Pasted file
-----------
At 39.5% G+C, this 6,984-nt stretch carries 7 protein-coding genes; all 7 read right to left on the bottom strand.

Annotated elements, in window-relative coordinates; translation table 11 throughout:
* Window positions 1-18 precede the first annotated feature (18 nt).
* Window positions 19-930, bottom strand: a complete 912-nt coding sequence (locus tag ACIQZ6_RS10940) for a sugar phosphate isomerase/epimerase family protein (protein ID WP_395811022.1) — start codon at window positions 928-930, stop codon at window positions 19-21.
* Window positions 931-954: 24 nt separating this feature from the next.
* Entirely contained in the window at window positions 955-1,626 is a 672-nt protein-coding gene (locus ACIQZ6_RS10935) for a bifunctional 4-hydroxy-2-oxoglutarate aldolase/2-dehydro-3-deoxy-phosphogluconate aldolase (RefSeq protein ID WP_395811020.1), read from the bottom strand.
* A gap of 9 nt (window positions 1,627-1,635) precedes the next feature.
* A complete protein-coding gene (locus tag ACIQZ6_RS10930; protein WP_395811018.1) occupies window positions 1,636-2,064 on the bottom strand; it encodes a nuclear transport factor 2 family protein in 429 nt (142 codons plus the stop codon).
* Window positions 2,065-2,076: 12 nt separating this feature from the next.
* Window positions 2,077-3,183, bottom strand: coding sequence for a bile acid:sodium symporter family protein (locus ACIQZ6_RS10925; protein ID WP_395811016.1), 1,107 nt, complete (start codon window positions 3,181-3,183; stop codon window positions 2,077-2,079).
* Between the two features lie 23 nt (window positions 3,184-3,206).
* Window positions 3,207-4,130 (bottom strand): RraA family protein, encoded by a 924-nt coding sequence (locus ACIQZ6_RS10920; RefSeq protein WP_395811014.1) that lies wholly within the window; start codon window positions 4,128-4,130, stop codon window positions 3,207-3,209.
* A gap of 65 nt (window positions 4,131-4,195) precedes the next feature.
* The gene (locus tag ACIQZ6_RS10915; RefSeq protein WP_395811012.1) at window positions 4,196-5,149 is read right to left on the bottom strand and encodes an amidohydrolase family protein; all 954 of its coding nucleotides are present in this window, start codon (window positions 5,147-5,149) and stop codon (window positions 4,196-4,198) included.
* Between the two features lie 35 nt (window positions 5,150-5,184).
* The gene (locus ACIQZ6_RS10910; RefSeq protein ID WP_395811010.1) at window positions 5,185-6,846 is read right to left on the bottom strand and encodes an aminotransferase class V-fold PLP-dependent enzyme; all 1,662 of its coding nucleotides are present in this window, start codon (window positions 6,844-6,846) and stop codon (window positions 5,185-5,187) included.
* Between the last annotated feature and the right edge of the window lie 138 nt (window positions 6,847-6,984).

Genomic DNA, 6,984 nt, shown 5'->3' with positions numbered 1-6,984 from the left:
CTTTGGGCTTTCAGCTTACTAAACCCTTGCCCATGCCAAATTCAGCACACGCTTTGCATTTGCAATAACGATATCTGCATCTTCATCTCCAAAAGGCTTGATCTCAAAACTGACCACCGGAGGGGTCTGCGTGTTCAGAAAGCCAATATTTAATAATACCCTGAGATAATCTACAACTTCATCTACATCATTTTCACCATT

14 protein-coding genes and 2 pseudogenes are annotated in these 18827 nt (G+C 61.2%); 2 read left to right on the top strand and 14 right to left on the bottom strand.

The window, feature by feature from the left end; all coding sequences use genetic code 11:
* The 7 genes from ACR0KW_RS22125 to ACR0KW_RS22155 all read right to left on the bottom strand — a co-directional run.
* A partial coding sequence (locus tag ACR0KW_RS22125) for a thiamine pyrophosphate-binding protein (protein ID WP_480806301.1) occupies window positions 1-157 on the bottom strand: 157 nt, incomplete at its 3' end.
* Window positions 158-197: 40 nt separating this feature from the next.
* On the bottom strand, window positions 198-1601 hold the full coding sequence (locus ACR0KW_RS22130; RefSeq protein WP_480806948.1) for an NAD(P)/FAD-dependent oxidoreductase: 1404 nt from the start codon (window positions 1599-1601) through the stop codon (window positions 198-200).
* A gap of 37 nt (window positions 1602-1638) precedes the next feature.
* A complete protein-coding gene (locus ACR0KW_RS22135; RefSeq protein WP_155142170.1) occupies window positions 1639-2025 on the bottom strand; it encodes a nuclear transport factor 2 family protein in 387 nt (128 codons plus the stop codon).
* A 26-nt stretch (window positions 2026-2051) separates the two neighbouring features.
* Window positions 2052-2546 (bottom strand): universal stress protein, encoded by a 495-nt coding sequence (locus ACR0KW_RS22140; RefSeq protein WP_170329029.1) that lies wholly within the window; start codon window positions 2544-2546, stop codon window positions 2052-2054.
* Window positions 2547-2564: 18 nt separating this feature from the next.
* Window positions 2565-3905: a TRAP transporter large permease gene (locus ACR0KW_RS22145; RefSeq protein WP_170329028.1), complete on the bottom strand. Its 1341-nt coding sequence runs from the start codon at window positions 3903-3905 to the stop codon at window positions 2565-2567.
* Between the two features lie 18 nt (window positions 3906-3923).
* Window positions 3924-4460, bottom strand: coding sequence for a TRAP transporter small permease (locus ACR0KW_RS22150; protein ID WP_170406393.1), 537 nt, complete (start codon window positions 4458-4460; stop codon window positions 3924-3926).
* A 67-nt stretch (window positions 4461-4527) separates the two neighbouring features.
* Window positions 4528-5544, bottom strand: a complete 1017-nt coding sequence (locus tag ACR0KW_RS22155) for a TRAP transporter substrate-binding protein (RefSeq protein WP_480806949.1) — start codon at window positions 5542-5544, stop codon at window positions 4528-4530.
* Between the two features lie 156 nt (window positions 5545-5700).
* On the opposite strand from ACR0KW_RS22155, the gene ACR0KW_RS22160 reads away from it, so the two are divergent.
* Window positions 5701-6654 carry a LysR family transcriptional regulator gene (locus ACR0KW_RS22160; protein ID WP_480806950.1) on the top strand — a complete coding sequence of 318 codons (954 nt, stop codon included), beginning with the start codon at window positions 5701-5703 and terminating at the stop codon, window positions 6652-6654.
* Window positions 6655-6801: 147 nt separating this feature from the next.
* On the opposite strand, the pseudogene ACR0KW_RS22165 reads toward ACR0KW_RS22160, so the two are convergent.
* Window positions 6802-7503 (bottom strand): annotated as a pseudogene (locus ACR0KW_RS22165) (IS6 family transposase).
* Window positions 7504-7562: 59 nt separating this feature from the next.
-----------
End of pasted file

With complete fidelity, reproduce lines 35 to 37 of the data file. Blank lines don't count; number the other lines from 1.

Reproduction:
* Window positions 4528-5544, bottom strand: a complete 1017-nt coding sequence (locus tag ACR0KW_RS22155) for a TRAP transporter substrate-binding protein (RefSeq protein WP_480806949.1) — start codon at window positions 5542-5544, stop codon at window positions 4528-4530.
* Between the two features lie 156 nt (window positions 5545-5700).
* On the opposite strand from ACR0KW_RS22155, the gene ACR0KW_RS22160 reads away from it, so the two are divergent.